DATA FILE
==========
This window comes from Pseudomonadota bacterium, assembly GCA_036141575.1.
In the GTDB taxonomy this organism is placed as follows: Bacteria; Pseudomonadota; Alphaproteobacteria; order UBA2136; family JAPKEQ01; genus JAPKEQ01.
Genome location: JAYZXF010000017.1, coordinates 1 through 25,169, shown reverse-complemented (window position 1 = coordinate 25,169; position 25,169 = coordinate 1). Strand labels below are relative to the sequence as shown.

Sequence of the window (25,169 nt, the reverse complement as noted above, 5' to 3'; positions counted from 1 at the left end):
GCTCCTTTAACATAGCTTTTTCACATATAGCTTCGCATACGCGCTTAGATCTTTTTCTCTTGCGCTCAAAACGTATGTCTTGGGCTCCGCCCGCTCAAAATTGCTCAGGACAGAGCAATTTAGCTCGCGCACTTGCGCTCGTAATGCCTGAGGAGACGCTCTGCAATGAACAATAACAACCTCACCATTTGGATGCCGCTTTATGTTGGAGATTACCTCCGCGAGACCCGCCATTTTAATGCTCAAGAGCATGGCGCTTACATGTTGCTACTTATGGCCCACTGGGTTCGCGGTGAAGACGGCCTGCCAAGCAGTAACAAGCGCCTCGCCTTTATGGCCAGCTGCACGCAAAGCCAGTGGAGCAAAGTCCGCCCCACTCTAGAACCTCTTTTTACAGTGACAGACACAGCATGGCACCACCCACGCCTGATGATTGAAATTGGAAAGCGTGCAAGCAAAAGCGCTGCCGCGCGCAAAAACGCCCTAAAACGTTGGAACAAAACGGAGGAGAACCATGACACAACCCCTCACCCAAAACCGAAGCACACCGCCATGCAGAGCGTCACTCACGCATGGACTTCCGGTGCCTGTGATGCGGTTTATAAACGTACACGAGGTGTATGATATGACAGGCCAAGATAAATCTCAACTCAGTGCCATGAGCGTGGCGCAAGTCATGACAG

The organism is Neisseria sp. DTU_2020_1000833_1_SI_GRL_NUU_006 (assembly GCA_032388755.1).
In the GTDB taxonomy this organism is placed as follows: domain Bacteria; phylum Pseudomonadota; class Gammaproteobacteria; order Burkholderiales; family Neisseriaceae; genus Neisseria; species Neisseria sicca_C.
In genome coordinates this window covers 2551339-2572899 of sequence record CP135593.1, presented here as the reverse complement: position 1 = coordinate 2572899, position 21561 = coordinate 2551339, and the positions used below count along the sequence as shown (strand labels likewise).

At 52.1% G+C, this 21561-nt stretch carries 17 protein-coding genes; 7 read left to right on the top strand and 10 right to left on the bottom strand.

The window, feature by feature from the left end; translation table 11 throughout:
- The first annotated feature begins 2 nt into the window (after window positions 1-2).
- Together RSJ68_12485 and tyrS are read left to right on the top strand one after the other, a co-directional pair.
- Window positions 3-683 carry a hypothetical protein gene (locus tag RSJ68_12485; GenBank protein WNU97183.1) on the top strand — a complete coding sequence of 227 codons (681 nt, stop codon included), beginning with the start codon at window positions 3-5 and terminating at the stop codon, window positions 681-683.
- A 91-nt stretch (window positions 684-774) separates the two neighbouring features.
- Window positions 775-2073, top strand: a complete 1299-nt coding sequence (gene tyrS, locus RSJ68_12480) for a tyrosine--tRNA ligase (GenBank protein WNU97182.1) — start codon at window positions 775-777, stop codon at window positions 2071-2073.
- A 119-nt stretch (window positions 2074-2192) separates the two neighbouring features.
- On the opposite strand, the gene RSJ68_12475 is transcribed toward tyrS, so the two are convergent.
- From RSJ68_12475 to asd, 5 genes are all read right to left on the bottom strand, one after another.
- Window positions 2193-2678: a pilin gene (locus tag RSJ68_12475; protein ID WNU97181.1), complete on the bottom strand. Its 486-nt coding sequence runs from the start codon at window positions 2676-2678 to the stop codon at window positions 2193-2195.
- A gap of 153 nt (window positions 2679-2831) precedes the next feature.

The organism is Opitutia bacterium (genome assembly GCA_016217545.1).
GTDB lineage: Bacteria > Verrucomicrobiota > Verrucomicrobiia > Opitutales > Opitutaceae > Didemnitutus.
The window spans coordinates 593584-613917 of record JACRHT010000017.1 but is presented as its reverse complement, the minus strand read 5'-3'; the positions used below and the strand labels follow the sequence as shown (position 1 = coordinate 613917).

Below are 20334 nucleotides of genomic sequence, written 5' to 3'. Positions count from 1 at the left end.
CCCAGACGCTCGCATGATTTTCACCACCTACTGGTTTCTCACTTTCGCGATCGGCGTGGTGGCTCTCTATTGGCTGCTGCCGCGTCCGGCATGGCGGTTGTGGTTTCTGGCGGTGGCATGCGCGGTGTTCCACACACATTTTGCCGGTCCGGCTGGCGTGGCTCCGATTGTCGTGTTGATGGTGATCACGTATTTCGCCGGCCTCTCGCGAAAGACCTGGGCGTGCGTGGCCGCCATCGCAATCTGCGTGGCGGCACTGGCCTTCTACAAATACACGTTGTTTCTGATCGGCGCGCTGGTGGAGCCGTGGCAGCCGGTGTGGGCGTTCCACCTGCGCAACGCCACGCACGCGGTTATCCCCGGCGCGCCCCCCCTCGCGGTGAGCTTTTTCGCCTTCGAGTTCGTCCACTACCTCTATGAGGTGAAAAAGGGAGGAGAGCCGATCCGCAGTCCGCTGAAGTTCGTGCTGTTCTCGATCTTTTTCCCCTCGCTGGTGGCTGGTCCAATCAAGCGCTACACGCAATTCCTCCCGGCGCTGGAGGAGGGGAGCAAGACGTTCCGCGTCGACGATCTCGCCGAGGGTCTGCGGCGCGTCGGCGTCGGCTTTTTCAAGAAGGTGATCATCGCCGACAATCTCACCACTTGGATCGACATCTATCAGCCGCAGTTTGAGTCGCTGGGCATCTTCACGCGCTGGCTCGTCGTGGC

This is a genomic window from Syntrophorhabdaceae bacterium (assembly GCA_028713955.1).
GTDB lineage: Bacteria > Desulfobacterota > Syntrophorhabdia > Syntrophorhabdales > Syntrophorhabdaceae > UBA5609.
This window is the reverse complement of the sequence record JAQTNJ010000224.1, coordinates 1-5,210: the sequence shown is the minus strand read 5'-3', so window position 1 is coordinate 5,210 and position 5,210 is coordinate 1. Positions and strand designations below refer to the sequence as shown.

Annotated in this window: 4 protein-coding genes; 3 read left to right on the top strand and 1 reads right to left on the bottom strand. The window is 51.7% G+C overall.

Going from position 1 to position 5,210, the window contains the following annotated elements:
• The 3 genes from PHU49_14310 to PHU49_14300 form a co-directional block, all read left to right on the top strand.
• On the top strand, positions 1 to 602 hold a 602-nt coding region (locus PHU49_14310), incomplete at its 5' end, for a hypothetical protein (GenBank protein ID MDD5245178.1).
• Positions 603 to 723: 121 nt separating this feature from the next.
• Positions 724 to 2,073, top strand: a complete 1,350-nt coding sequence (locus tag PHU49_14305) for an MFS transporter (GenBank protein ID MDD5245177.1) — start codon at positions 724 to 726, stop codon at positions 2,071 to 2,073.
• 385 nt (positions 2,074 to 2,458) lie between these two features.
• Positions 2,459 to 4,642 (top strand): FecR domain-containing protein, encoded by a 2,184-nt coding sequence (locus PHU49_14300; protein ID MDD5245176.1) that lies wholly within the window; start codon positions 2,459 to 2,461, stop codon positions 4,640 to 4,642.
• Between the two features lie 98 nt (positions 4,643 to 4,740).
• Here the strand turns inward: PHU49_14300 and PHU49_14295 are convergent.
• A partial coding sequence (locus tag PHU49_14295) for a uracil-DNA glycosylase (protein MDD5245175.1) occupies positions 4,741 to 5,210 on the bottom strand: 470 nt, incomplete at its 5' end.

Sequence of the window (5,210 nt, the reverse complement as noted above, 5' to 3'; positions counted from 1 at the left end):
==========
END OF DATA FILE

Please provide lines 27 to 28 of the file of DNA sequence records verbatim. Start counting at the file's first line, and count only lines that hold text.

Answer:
GTDB lineage: Bacteria > Desulfobacterota > Syntrophorhabdia > Syntrophorhabdales > Syntrophorhabdaceae > UBA5609.
This window is the reverse complement of the sequence record JAQTNJ010000224.1, coordinates 1-5,210: the sequence shown is the minus strand read 5'-3', so window position 1 is coordinate 5,210 and position 5,210 is coordinate 1. Positions and strand designations below refer to the sequence as shown.